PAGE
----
Gemma had inherited a sizable body of work with the bridges piece. The original lino print had provoked Mandy and Helen to break up the image and interpret the mark making and positive negative relationships of marks and collectively seemed to inspire an examination of colour charts and documentation. Gemma felt it was quite a treasure hunt sifting through all the sheets of paper and accumulated ideas.
Gemma also spent some time planning the piece and thinking things over, ideas took shape over the Christmas period when the landscape, disguised by snow, seemed to reflect the layered nature of the collective piece.
The idea of isolating and emerging marks repeats through the archive of material and Gemma took this up as a theme. She took snippets from each aspect of the project, compiling and finishing, coming full circle back to printmaking, a characterising aspect of Gemma’s own practice.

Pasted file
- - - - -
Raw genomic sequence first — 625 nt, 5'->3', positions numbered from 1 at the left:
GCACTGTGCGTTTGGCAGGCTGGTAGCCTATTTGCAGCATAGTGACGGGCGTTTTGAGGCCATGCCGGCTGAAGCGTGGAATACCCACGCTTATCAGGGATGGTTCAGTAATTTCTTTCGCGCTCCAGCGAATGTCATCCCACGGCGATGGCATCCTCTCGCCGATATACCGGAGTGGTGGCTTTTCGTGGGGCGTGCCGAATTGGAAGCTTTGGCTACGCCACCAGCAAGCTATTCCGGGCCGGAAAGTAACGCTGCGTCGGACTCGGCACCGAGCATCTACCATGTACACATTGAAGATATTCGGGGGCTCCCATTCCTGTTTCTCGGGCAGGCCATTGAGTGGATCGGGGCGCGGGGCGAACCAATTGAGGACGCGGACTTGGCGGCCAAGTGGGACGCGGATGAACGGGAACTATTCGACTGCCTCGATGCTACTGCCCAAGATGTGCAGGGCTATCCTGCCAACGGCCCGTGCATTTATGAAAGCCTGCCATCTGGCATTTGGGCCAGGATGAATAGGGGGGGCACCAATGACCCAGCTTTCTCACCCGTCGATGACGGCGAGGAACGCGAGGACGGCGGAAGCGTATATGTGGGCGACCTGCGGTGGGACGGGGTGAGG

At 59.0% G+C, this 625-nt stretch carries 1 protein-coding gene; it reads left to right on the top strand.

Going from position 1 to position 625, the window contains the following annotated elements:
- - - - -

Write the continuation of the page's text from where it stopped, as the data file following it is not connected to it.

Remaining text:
A series of landscape prints are compiled in a book covered in black felt. The first image is clean white embossed marks resembling snow drifts, this progressively breaks up print by print as sticks and stones, hollow spaces and time break up the snow. The prints are accompanied by a series of colour codes documenting the colour choices of the other participants through each stage of the project.
Gemma loves colour but does not use a great deal of it in her own work. She enjoyed collating the colours involved in the project, naming the colours in response to their nature in the respective pieces. Each person is allocated two pages of the landscape series, one documenting their own colour pallete, the other reflecting the collective colour selections. The book is reminiscent of a fabric swatch book in principal and has the character of an archival document.